She knew, though, that she was meant for better things than washing other people's dirty clothes and linens and, one day, when she found herself alone with Taizong, she began talking to him as though he were anyone else in the laundry, not the most powerful man in China. Taizong was surprised that his laundress was so well informed on Chinese history and so skilled in conversation. He soon found out she could also sing, dance, play music, write poetry, and had interesting insights on government and history. He took Wu Zhao out of the laundry and made her his personal secretary.

Wu Zhao became Taizong's constant companion at court and was involved in all of the meetings and conferences the emperor held with his counselors and foreign dignitaries. Taizong called her Mei-Niang, "beautiful girl" and kept her in attendance during all his business transactions as well as his leisure time.  Wu Zhao was a keen observer who absorbed everything she experienced during these meetings and learned the skills Taizong used to govern so effectively. She was clever and intelligent but also beautiful and she attracted the attention of many men at court. One of these men was Li Zhi, Taizong's son, who was already married at the time but fell deeply in love with Wu Zhao. She began an affair with him while still holding her position as Taizong's favorite concubine.

Taizong's Campaigns Against the Xiyu States

Military Campaigns

Taizong's military campaigns were carried out primarily between 640-649 CE against the so-called Oasis States of the Goturks. Taizong understood that a professional military force was necessary for defense and also for expansion of his realm. Historian Justin Wintle writes:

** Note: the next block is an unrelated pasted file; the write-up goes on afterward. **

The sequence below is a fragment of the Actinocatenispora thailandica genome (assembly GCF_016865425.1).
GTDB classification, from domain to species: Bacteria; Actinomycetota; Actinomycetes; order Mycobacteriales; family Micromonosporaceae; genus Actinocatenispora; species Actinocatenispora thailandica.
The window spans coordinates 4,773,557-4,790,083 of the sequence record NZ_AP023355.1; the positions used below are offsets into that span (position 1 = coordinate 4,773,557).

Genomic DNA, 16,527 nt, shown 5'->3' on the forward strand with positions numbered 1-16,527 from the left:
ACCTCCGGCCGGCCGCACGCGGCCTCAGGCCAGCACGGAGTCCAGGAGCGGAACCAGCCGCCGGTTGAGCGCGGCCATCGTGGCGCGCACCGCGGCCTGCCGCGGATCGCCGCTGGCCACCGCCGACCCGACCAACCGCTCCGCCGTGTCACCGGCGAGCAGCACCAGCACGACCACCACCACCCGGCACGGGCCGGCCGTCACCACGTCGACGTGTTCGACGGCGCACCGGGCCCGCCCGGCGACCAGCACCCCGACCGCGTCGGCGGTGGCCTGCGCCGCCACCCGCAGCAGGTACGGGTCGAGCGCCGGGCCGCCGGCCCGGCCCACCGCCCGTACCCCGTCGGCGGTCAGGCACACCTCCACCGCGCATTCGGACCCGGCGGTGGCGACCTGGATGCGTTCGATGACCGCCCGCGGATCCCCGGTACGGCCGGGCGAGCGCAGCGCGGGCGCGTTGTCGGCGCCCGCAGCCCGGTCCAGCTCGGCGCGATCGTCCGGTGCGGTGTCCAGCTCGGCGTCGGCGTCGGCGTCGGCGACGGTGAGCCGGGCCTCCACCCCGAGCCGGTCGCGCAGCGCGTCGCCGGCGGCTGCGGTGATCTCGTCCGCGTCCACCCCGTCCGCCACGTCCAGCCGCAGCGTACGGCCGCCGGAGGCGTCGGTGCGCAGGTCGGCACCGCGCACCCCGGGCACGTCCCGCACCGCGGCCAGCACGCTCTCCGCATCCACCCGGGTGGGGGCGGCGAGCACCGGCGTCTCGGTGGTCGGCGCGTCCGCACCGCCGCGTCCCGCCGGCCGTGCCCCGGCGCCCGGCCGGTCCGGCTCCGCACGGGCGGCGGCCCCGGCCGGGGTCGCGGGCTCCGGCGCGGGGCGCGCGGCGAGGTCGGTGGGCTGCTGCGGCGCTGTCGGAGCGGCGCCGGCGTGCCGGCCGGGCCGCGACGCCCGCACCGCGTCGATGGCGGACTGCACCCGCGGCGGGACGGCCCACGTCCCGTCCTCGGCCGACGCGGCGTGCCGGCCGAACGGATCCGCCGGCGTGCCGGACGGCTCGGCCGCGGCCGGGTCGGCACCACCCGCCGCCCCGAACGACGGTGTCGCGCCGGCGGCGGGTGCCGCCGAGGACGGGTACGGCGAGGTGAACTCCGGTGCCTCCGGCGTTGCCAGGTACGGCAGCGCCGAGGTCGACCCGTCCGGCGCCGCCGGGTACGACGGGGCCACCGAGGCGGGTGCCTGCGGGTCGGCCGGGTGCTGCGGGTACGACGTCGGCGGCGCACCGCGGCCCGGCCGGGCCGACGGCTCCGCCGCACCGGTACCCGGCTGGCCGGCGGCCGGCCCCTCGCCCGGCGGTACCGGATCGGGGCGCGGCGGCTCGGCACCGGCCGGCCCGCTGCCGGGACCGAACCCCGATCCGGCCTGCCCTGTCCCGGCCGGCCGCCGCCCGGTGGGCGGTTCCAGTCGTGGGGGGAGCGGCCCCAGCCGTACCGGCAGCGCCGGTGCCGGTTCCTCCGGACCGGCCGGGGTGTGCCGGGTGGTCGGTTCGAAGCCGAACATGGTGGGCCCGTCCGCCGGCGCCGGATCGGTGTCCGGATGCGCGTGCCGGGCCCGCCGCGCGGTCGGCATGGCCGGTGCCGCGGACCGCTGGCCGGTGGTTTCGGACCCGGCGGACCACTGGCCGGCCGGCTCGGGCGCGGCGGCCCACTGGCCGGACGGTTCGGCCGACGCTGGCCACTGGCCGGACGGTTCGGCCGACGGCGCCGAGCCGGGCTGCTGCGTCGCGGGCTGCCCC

Under Taizong, a total of 600 militia units were formed consisting of between 800 and 1200 men. Militamen, exempted from taxes, might serve either on short-term secondments to the capital or at border garrisons or in their own provinces. They were overseen by a professional corps of officers, rotated around the empire to preclude the possibility of their forming personal power bases. The Tang also maintained a standing force, the elite "Northern Army", barracked outside the capital. These and related measures were costly, but for 150 years they paid for themselves by enabling the empire to expand commercially as well as territorially without the distractions of internal revolt (143). 

Taizong sent his army against the Eastern Turkic Khaganate in the Tarim Basin after diplomatic measures failed. Originally, relations between the Tang Dynasty and the city of Gaochang had been warm. The king of Gaochang, Qu Wentai, visited Taizong at Chang'an in 630 CE but a dispute arose between Gaochang and a neighboring town of Yanqi which erupted into hostilities and caused Taizong to declare war

The town of Yanqi was on a trade road which wound through the desert to important centers in China. The road was closed by Taizong to prevent its use by spies or rebels and the merchants from Yanqi had to travel through Gaochang to reach China. These merchants began trading in Gaochang instead of making the longer journey into China. The king of Yanqi, Long Tuqizhi, sent an emissary to Taizong requesting the road be re-opened because his merchants were not getting the kinds of prices for their goods in Gaochang that they used to in Chang'an. Taizong agreed to the request and the road was re-opened but this angered Gaochang who attacked Yanqi. King Qu Wentai of Gaochang then allied himself with tribes hostile to the Tang Dynasty and raided further Yanqi settlements, destroying towns, and capturing citizens for ransom or sale as slaves.